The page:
Scottish langoustine sector granted new COVID support

Published on
November 9, 2020

A new resilience group is to receive GBP 1 million (USD 1.3 million, EUR 1.1 million) in funding to support Scotland’s langoustine (nephrops) sector through the ongoing coronavirus pandemic, the Scottish government has confirmed.

With the sector hard hit by COVID-19, particularly the loss of important domestic and export markets, and also faced with considerable uncertainty about the post-Brexit landscape, the Scottish Nephrops Working Group will investigate the scale of the challenges, and develop a long-term strategic vision.

According to its Chair Uel Morton, the new group will be critical to the sector’s future.

“The sector is one of the most fragile areas of Scotland’s economy, yet it delivers so much in terms of employment and exports,” Morton said. “Although this group is focused on the particular challenges facing the nephrops sector, the recommendations from this group will also provide valuable lessons for the wider seafood industry in Scotland at this difficult time.”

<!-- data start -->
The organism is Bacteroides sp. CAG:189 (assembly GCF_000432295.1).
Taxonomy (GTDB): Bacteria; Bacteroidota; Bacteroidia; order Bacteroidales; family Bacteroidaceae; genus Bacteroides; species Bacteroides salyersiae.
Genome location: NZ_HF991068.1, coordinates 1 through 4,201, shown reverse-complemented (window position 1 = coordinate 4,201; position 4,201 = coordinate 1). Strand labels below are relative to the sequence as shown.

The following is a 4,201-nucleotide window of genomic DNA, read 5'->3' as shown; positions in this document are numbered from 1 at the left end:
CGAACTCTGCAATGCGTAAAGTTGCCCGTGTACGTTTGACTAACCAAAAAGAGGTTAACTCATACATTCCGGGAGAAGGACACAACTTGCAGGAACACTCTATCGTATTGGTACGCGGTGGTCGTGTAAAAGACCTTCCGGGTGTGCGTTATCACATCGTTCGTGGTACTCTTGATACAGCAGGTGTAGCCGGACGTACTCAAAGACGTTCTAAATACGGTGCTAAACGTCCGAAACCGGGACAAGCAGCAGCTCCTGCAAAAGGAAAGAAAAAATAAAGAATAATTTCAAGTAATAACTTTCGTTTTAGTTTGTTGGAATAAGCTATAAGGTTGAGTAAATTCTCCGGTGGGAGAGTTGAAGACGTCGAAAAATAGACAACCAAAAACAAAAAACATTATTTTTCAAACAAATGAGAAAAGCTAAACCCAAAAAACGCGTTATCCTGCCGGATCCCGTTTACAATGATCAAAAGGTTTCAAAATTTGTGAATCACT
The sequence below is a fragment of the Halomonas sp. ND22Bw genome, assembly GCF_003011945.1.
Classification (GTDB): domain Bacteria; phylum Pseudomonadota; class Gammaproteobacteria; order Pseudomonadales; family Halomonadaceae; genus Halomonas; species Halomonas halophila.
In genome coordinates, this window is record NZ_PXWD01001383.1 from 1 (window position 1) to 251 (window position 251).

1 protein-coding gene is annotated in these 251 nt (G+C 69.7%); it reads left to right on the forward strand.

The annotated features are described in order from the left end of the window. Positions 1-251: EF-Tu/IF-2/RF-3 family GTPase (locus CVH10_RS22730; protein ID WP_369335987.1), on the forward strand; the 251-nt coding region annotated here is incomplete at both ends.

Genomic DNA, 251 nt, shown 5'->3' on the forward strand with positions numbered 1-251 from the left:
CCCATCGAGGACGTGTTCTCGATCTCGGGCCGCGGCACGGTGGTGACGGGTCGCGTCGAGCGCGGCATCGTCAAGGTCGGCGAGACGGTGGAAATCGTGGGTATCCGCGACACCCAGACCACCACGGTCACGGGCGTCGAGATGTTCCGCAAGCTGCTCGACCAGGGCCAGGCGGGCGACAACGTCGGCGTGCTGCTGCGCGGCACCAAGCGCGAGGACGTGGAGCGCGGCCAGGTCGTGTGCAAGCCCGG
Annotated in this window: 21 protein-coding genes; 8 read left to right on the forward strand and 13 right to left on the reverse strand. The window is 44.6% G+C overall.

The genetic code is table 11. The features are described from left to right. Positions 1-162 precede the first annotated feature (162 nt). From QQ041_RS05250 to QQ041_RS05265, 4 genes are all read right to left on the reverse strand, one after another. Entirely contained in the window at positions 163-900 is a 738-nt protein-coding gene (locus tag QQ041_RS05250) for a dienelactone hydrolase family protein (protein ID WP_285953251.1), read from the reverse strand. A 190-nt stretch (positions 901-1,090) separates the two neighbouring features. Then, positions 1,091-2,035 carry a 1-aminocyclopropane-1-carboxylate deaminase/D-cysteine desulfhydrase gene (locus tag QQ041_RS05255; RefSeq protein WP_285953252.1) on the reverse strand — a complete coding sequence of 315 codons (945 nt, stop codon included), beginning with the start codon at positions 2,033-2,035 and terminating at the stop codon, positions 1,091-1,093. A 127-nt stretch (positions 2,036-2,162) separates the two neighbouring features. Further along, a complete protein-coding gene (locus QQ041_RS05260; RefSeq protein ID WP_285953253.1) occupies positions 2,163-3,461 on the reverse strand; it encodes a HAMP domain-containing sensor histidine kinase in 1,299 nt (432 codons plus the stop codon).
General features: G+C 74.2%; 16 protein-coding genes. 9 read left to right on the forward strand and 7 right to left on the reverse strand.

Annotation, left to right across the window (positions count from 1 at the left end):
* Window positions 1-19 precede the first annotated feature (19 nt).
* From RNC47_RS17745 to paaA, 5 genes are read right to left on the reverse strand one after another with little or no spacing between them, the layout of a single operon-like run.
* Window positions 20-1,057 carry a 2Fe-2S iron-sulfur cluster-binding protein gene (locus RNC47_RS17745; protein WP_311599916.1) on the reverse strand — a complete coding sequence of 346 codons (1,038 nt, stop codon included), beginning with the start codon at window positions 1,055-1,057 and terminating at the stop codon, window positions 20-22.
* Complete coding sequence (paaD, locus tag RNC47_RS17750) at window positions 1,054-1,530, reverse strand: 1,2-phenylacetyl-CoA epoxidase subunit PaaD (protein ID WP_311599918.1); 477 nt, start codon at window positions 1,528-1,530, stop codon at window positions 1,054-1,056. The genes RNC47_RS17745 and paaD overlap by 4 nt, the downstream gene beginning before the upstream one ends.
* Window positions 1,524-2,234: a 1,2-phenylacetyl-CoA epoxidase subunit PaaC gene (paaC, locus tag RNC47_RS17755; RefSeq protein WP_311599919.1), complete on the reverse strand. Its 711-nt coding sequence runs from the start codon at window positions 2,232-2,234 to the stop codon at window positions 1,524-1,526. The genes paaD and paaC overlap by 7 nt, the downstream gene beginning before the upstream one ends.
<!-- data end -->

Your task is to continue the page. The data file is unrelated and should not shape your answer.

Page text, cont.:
Scotland’s Rural Economy Secretary Fergus Ewing said the working group would provide valuable support to the future viability of the sector and that the funding was a significant boost to get its work underway.

“Nephrops are critically important to the future of our seafood sector and many coastal communities in Scotland, supporting thousands of local jobs and producing the finest prawns and langoustines in the world,” Ewing said. “They are Scotland’s second largest seafood export and the coronavirus pandemic has had a significant effect on the sector with markets remaining depressed and low prices throughout the supply chain. As a result, many businesses are struggling and operating on the edge of viability.”

Scotland’s nephrops fleet comprises 450 vessels, with the total catch valued at around GBP 80 million (USD 105.1 million, EUR 88.4 million), making it the second highest value seafood product in Scotland. The country’s total direct, indirect, and induced employment generated from the catching and primary processing of nephrops is estimated at 2,077 full-time equivalent (FTE) posts.

Photo courtesy of Eddie Jordan Photos/Shutterstock

Contributing Editor reporting from London, UK

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